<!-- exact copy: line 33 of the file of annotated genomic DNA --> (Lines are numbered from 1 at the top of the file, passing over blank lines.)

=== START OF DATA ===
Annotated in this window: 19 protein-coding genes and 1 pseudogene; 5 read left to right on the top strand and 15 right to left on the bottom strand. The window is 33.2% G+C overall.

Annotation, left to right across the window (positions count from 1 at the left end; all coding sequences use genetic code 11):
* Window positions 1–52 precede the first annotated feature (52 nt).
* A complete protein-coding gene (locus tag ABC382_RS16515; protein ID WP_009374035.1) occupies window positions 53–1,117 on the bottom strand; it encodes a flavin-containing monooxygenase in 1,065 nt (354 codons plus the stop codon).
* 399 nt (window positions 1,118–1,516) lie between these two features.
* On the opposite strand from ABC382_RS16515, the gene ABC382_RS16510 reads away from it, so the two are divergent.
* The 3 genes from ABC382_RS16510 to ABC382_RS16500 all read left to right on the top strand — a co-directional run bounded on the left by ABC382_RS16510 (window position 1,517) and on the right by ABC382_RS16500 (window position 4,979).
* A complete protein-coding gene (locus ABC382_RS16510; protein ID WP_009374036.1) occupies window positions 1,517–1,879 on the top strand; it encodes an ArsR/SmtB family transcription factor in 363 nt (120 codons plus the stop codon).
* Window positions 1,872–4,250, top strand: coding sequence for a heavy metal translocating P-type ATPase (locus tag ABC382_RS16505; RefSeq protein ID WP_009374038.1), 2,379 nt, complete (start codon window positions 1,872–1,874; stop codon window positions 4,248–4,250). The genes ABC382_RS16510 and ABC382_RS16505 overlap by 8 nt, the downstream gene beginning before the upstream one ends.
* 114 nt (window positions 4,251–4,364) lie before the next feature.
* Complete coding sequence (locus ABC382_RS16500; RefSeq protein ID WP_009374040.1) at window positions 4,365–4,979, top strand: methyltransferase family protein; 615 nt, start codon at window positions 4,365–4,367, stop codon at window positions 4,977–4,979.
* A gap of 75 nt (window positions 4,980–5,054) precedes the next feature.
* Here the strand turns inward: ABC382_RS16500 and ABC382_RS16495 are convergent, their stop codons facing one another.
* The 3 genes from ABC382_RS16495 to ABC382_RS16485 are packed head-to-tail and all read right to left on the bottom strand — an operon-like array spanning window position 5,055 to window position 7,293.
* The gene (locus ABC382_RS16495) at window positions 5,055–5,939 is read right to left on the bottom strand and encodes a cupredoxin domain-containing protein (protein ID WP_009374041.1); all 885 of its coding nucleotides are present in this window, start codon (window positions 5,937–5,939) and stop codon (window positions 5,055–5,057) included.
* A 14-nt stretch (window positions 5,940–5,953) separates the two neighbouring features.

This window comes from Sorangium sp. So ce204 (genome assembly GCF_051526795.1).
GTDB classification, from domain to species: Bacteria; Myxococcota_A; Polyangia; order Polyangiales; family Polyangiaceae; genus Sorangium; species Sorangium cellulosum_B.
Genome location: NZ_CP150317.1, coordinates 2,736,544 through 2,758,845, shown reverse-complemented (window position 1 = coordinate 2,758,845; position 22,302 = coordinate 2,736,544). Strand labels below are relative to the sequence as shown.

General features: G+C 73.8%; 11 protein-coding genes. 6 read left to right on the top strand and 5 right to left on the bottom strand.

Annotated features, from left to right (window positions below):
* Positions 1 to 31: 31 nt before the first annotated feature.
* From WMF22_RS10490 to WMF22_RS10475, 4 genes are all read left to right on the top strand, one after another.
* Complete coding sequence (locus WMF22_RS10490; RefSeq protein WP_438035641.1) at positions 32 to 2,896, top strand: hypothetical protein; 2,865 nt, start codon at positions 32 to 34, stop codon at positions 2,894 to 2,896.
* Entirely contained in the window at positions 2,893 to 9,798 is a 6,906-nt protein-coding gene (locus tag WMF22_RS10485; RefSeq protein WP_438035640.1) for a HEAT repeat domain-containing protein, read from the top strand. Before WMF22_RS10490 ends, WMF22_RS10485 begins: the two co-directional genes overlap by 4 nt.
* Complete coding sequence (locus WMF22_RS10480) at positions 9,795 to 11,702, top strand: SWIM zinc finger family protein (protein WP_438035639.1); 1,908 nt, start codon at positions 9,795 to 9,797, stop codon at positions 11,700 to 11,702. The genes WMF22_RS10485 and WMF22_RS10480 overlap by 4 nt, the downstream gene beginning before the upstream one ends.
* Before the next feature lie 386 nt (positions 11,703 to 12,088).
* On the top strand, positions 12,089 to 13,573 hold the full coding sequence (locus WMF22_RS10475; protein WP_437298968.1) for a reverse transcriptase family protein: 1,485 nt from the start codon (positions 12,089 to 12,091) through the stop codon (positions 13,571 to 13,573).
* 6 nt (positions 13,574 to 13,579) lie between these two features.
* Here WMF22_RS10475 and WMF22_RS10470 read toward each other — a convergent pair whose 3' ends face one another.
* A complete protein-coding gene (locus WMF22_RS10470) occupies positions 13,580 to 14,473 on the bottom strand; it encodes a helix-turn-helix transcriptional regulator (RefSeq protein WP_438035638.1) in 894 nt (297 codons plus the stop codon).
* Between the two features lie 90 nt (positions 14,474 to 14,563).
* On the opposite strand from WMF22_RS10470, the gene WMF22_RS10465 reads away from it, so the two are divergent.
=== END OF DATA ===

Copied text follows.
* On the opposite strand from WMF22_RS10470, the gene WMF22_RS10465 reads away from it, so the two are divergent.